We all were sea-swallow’d, though some cast again, And, by that destiny, to perform an act
Whereof what's past is prologue, what to come
In yours and my discharge.
–The Tempest, Act 2, Scene 1
We are pleased to introduce this Special Issue of Risk Analysis addressing the risk of extreme and catastrophic events.
The topic of extremes is of interest across applications, including health, environment, engineering, economics, security and defense, food and agriculture, risk communication, critical infrastructure, security, defense, disaster preparedness, and others.
The dimensions of the topic include theory, methodology, and application of the multifaceted risk of extreme and catastrophic events, uncertainty analysis, decision theory, emergent and future conditions, probabilistic models, finance and management, performance evaluation, large-scale systems, expert elicitation, statistical modeling, and many others.
The diverse articles of this Special Issue represent the expertise of the audience and contributors of our journal, as follows.
Pate-Cornell describes how risk management can proceed when statistics are insufficient because the sample may be too small and/or the system may have changed. The article addresses in turn ambiguity; aleatory and epistemic uncertainties; monitoring of signals, precursors, and near-misses; and organizational factors that shape human performance and influence the potential for errors.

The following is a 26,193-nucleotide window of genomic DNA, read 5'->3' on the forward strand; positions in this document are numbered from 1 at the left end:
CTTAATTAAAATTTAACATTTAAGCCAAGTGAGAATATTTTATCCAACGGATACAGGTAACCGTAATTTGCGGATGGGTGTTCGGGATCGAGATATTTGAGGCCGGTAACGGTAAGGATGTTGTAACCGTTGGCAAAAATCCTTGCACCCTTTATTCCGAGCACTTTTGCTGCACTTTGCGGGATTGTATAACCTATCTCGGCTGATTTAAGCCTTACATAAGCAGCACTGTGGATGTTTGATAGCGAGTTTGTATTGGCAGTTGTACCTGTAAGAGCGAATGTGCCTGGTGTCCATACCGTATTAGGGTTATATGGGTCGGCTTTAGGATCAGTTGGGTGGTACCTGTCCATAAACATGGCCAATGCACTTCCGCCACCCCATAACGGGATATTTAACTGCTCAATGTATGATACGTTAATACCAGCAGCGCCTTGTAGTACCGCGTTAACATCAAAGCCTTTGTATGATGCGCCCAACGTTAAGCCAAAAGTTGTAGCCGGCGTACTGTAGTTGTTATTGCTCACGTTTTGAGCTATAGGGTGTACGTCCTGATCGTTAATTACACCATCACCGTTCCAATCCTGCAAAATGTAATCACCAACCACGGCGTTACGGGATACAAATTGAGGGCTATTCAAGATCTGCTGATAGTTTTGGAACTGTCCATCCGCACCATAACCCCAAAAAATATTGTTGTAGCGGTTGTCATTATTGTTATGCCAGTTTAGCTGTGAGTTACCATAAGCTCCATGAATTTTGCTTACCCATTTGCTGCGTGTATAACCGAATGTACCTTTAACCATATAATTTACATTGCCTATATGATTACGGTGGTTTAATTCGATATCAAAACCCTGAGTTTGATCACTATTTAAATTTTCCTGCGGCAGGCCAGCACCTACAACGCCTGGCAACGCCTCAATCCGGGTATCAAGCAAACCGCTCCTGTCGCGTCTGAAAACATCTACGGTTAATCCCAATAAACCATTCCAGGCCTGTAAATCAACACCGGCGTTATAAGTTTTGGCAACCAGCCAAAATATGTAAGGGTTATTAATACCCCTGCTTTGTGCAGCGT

Haimes posits that to be effective, preparedness and response to catastrophic events must address and model the inherent interconnectedness and interdependencies among humans, organizations, and cyber-physical infrastructures as complex systems of systems. Furthermore, relating the couplings among the subsystems to the shared state variables of the subsystems’ models enhances our understanding of the roles of vulnerability and resilience in risk analysis.